Volcanic ‘hot spot’ found on Moon`s far side

The hot spot was found between the very large and ancient impact craters Compton and Belkovich.

London: Scientists have found a small volcanic province on the far side of the Moon, indicating that it is more geologically active than was believed.

The hot spot is a concentration of a radioactive element thorium sitting between the very large and ancient impact craters Compton and Belkovich that was first detected by Lunar Prospector’s gamma-ray spectrometer in 1998.

Recent observations, made with the powerful Lunar Reconnaissance Orbiter (LRO) optical cameras, have revealed geological features diagnostic not just of volcanism but also of much rarer silicic volcanism.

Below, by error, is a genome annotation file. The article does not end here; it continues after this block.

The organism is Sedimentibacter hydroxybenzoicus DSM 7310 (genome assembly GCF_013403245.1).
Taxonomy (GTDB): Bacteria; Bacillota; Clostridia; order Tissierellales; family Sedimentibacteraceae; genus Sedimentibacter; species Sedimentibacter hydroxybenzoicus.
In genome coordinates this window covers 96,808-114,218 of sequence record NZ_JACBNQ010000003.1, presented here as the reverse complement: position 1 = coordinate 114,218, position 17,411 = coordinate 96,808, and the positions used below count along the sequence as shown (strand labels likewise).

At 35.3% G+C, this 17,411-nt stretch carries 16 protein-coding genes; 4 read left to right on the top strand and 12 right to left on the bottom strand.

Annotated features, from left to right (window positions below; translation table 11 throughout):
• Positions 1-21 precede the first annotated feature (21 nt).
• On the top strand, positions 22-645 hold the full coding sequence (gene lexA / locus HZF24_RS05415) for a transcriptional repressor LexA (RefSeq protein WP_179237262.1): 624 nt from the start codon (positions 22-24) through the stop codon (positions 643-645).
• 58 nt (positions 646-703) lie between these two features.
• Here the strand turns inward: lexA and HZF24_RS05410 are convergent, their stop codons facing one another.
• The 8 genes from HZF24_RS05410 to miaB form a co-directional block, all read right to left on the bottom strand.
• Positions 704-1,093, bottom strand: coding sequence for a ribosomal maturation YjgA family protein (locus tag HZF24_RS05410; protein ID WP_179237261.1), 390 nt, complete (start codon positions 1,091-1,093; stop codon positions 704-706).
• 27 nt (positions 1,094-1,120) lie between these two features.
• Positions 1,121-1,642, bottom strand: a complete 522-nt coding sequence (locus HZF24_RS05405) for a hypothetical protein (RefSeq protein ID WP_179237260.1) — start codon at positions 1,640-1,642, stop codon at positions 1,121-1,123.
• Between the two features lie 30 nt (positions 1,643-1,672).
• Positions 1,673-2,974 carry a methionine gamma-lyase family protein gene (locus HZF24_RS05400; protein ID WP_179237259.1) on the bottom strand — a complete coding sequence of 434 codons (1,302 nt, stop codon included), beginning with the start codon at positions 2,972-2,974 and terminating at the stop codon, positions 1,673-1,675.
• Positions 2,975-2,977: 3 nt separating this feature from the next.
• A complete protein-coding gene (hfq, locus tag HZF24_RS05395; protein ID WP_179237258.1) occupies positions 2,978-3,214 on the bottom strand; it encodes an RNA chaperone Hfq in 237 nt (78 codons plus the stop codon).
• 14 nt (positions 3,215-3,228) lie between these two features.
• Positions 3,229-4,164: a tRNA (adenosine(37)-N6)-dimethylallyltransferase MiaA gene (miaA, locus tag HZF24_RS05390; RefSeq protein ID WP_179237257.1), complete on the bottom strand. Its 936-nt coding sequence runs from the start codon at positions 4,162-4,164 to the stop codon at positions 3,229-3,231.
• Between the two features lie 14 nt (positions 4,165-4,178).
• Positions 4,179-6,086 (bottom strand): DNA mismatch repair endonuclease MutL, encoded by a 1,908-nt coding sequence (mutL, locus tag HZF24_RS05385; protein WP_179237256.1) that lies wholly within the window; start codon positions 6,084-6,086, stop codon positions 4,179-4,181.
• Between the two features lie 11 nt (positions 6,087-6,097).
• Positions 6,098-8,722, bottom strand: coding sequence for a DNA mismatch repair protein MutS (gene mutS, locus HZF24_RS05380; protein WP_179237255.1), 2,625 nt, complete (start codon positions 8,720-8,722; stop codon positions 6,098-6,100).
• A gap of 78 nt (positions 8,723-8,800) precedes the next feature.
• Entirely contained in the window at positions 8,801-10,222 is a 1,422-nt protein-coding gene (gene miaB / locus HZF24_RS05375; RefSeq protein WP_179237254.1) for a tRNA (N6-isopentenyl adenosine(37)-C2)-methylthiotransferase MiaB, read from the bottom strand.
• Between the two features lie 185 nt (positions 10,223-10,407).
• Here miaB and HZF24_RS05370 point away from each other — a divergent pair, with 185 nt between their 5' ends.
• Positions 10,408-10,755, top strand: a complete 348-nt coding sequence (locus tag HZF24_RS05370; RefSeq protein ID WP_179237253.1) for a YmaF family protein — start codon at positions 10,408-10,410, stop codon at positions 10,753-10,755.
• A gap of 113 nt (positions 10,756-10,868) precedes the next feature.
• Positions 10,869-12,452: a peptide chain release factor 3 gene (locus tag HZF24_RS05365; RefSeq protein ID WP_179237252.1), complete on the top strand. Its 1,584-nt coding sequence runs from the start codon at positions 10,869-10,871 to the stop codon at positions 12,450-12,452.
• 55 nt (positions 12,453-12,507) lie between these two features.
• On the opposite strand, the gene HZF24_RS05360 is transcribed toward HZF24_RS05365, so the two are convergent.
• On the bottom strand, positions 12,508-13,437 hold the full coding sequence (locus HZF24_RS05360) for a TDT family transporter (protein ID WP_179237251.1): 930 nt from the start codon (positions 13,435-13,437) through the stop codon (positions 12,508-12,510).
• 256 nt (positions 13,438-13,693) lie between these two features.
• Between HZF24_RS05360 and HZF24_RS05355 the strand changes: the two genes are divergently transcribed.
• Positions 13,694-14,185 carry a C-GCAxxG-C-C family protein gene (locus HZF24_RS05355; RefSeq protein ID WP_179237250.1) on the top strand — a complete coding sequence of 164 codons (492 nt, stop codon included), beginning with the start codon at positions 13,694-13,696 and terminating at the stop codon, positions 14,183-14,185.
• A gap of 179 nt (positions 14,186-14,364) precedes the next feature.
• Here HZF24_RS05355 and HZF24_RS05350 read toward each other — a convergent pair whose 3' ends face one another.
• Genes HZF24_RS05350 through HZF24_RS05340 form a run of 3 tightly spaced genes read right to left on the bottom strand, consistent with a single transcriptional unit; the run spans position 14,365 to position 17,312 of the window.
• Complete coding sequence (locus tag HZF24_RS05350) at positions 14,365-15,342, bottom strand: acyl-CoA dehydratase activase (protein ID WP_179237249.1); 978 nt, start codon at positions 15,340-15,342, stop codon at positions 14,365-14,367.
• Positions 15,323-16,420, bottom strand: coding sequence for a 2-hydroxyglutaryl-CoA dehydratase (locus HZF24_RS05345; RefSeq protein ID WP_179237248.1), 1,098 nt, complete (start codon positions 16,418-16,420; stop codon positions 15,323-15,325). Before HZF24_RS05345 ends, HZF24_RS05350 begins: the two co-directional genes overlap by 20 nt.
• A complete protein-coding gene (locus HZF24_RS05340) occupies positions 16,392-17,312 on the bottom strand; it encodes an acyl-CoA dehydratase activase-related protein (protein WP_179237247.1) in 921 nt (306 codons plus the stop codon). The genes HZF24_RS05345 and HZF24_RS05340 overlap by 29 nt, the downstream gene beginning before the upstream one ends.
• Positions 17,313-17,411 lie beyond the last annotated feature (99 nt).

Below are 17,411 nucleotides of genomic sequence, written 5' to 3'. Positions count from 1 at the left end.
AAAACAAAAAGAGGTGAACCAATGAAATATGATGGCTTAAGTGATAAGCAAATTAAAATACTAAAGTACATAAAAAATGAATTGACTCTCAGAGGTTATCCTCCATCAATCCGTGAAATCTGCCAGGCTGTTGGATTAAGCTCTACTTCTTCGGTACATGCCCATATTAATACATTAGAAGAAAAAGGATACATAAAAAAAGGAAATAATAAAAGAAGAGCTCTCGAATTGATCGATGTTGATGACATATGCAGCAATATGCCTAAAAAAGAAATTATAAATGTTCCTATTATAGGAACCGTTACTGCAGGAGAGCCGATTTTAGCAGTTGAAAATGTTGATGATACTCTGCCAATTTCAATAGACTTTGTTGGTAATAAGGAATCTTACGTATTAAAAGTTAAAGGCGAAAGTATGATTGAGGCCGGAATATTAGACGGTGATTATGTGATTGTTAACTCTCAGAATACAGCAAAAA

“That’s very unusual,” says Bradley Jolliff, of Washington University in St. Louis, who led the team that analyzed the LRO images.

“There are only about a half dozen other features on the Moon that are thought to be silica-rich, because the Moon, unlike the Earth, does not reprocess rock materials in a way that concentrates silica.”

Jolliff and his team can’t yet be sure and are reluctant to speculate, but they suspect the newly discovered volcanic province might be much younger than most of the volcanic features in the Procellarum KREEP Terrane.

“But,” he says, “the Moon may still have a molten outer core generating pulses of heat like the Hawaiian volcanic chain.

The GRAIL mission that will launch later this year might confirm this idea.

The study has been published in the journal Nature Geoscience.


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